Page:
It’s a major worldwide sporting event that happens every four years. Over 11000 athletes representing over 200 countries participate in the Summer Olympics.
The 2016 Summer Olympic Games are the 31st Olympiad in the modern era and they are certainly the games for firsts. These are the first games to be hosted in a South American country, with the city of Rio de Janeiro in Brazil being the city of choice. This will also be the first Olympic Games to feature a Refugee team. The Olympic Refugee Team sees 10 athletes competing who have fled countries such as Syria, Ethiopia and The Democratic Republic of Congo in three sports- swimming, athletics and Judo. We will also see South Sudan and Kosovo debut as delegations.
From the beginning of the opening ceremony, it was clear that this will be an Olympic Games like no other. They will be all about celebrating culture, equality and inequality amongst all the nations competing and the opening ceremony definitely was like no other. It may have been the spectacle that London and Sydney were, but it was definitely amazing in its own merit.
In typical Olympic fashion, fireworks ignited the Maracana Stadium, indicating the beginning of the ceremony. Brazilian singer Paulinho da Viola sang the Brazilian national anthem. From there, the ceremony was filled with culture and history featuring the good, the bad and the ugly moments for the host nation. Spectacular laser lights and dances were used to highlight some key moments in history- From the birth of life represented by stick-figured animals; to the natives frolicking in the forest; through to the arrival of the Portuguese and the invasion of the Europeans; the African Slaves brought to Brazil by force. There was an acrobatic and dance spectacular depicting the move to an urban rooftop scene which led into the building of an aeroplane. In Brazil’s history, they flew the first plane which they recreated during the ceremony. Although unpolished in some areas, the entertainment provided was engaging, educational and just a taste of what these Olympic Games will bring.
Following the spectaculars of the dancing and lights and the replica plane flying above the stadium, Supermodel Gisele Bundchen closed the entertainment component of the ceremony, taking her final catwalk to the song “Girl From Impanema”. Then, in true Olympic tradition, Greece began the march of the athletes.
The march of the athletes, although long and tedious, depicts exactly what the Olympic spirit is all about- representing your country. There are 207 delegations represented in total at this year’s Olympics. Each nation that marched, no matter how large or small were excited, happy and proud to be in that stadium. Brazil were the final team to march, resulting in a roar of cheers and emotions from the nearly 80,000 strong crowd.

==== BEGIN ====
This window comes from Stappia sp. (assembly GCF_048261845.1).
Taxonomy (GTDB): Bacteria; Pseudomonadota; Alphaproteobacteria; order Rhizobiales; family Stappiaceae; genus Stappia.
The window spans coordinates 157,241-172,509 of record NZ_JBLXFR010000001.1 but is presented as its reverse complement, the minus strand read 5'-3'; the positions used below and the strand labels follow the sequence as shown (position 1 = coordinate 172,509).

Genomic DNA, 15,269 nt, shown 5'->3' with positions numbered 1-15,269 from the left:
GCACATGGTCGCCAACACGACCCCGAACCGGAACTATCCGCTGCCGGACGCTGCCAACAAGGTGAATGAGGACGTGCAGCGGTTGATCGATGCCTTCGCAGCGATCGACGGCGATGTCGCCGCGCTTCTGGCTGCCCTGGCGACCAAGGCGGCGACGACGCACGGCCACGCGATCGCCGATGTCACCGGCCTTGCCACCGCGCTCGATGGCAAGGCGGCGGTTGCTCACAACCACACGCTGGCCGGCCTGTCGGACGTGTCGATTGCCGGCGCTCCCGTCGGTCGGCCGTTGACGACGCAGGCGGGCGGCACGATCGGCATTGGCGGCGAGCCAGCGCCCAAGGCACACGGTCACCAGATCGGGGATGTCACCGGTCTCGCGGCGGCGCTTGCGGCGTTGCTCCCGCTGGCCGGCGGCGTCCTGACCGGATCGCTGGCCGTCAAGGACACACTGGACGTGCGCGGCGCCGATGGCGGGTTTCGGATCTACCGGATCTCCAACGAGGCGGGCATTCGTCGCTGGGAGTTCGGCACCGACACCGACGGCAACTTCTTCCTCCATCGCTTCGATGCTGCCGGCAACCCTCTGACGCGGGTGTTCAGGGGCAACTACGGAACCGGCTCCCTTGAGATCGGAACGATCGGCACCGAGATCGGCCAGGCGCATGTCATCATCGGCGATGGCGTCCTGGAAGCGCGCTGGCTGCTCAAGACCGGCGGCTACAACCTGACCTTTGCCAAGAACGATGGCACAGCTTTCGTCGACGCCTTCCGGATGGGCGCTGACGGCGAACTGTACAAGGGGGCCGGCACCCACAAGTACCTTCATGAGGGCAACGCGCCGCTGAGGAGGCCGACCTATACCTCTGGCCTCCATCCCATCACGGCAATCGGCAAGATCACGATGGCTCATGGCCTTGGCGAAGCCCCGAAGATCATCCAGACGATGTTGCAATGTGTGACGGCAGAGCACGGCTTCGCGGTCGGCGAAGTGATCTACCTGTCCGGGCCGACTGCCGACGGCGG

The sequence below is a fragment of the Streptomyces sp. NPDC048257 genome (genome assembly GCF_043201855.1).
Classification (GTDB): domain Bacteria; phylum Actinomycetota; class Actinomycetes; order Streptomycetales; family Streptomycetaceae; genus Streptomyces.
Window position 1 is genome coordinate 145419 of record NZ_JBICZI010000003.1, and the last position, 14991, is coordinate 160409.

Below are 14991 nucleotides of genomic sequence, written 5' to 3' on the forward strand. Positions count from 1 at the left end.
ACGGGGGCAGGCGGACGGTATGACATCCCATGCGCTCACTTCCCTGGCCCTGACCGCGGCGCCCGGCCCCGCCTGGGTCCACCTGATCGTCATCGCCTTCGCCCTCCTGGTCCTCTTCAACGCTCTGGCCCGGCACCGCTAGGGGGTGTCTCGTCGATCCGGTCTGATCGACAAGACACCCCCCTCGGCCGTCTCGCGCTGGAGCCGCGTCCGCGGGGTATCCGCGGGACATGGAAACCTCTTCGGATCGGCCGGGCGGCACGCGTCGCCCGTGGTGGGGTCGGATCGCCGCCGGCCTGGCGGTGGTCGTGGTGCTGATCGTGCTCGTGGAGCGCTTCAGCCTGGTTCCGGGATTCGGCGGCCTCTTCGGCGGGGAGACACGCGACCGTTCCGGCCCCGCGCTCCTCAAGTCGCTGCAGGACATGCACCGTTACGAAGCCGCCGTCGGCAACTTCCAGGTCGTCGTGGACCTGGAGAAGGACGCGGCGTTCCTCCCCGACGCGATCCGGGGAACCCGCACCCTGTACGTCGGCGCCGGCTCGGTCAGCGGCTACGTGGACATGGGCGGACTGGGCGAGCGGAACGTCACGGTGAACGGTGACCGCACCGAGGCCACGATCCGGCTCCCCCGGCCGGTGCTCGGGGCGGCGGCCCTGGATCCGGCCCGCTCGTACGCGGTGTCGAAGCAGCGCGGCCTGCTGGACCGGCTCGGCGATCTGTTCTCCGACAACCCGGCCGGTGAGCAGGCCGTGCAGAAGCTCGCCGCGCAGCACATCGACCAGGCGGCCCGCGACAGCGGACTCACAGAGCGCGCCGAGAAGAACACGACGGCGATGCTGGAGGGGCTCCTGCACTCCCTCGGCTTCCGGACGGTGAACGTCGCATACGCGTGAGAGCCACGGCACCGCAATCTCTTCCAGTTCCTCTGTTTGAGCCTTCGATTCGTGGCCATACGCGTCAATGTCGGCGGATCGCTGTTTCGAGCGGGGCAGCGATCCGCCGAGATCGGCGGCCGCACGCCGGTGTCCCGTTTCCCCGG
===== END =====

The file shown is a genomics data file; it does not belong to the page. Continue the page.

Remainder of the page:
From lone competitor Etimoni Timuani, the only athlete from Tuvalu, to one of the largest teams Australia, it certainly brings joy to every athlete to be in that position. And it makes a nation proud to see their representatives marching with their flags. Australians were left beaming after watching Anna Meares carry our flag followed by some 400 plus competitors wearing our national Green and Gold. And it brings a smile to my face to watch the other countries, no matter how many competitors they have, march out. Each country was given a different plant seed, as part of Brazil’s plan to combat deforestation, with each athlete planting that seed at the end of their country’s march. Brazil is sending a message loud and clear this Olympic games- the Earth matters and they will do all they can to help preserve it.Source: Getty Images
Following the march and the formalities, the Olympic flag was raised and a brief celebration of the party culture of Brazil was had. Finally, the cauldron was officially lit, in spectacular style. Although simple, the final effect of the lit cauldron was mesmerizing. Vanderlei Cordeiro de Lima, a marathon athlete, was the man for the job.
After travelling through more than 25 places in Brazil, the Olympic torch was carried into the stadium by Gustavo Kuerten, a Brazilian tennis player. Kuerten passed the flame onto Women’s Basketballer Hortencia Marcari. Hortencia then passed the flame to de Lima who carried the torch up a flight of stairs before igniting a flower-esque pot. The pot ascended into a hybrid cauldron, with the flame backdropped by a sculpture created by Anthony Howe. The rotating sculpture was lit to represent the sun, and looked truly amazing. Another mini-cauldron will be lit in the centre of Rio, as the Maracana stadium will only be used for soccer semi-finals and finals.
Source: Getty Images
The lighting of the cauldron and fireworks closed out the show, but only marked the beginning of the next two exciting weeks in sport.